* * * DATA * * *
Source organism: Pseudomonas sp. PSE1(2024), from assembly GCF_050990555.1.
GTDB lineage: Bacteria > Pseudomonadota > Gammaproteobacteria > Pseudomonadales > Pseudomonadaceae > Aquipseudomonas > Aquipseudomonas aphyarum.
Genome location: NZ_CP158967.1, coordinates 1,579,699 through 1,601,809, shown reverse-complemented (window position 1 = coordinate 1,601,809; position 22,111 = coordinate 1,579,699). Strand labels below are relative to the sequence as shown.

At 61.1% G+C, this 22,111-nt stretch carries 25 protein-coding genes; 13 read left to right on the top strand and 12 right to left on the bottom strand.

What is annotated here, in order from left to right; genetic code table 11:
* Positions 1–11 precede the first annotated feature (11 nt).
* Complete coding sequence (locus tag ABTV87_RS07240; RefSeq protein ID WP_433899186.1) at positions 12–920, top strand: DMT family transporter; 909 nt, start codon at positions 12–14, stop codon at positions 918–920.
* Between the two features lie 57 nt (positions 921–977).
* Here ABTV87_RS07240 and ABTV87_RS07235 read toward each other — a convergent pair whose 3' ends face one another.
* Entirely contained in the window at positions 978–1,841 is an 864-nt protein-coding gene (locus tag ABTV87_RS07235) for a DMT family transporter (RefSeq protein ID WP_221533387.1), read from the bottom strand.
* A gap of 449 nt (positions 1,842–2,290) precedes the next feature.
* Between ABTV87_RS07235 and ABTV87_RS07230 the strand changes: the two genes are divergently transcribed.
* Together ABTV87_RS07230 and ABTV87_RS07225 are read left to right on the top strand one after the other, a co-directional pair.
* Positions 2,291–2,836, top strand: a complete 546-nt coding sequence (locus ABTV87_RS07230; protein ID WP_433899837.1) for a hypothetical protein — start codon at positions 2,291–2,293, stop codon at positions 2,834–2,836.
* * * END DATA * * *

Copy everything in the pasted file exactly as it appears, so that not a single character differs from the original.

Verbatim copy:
Source organism: Pseudomonas sp. PSE1(2024), from assembly GCF_050990555.1.
GTDB lineage: Bacteria > Pseudomonadota > Gammaproteobacteria > Pseudomonadales > Pseudomonadaceae > Aquipseudomonas > Aquipseudomonas aphyarum.
Genome location: NZ_CP158967.1, coordinates 1,579,699 through 1,601,809, shown reverse-complemented (window position 1 = coordinate 1,601,809; position 22,111 = coordinate 1,579,699). Strand labels below are relative to the sequence as shown.

At 61.1% G+C, this 22,111-nt stretch carries 25 protein-coding genes; 13 read left to right on the top strand and 12 right to left on the bottom strand.

What is annotated here, in order from left to right; genetic code table 11:
* Positions 1–11 precede the first annotated feature (11 nt).
* Complete coding sequence (locus tag ABTV87_RS07240; RefSeq protein ID WP_433899186.1) at positions 12–920, top strand: DMT family transporter; 909 nt, start codon at positions 12–14, stop codon at positions 918–920.
* Between the two features lie 57 nt (positions 921–977).
* Here ABTV87_RS07240 and ABTV87_RS07235 read toward each other — a convergent pair whose 3' ends face one another.
* Entirely contained in the window at positions 978–1,841 is an 864-nt protein-coding gene (locus tag ABTV87_RS07235) for a DMT family transporter (RefSeq protein ID WP_221533387.1), read from the bottom strand.
* A gap of 449 nt (positions 1,842–2,290) precedes the next feature.
* Between ABTV87_RS07235 and ABTV87_RS07230 the strand changes: the two genes are divergently transcribed.
* Together ABTV87_RS07230 and ABTV87_RS07225 are read left to right on the top strand one after the other, a co-directional pair.
* Positions 2,291–2,836, top strand: a complete 546-nt coding sequence (locus ABTV87_RS07230; protein ID WP_433899837.1) for a hypothetical protein — start codon at positions 2,291–2,293, stop codon at positions 2,834–2,836.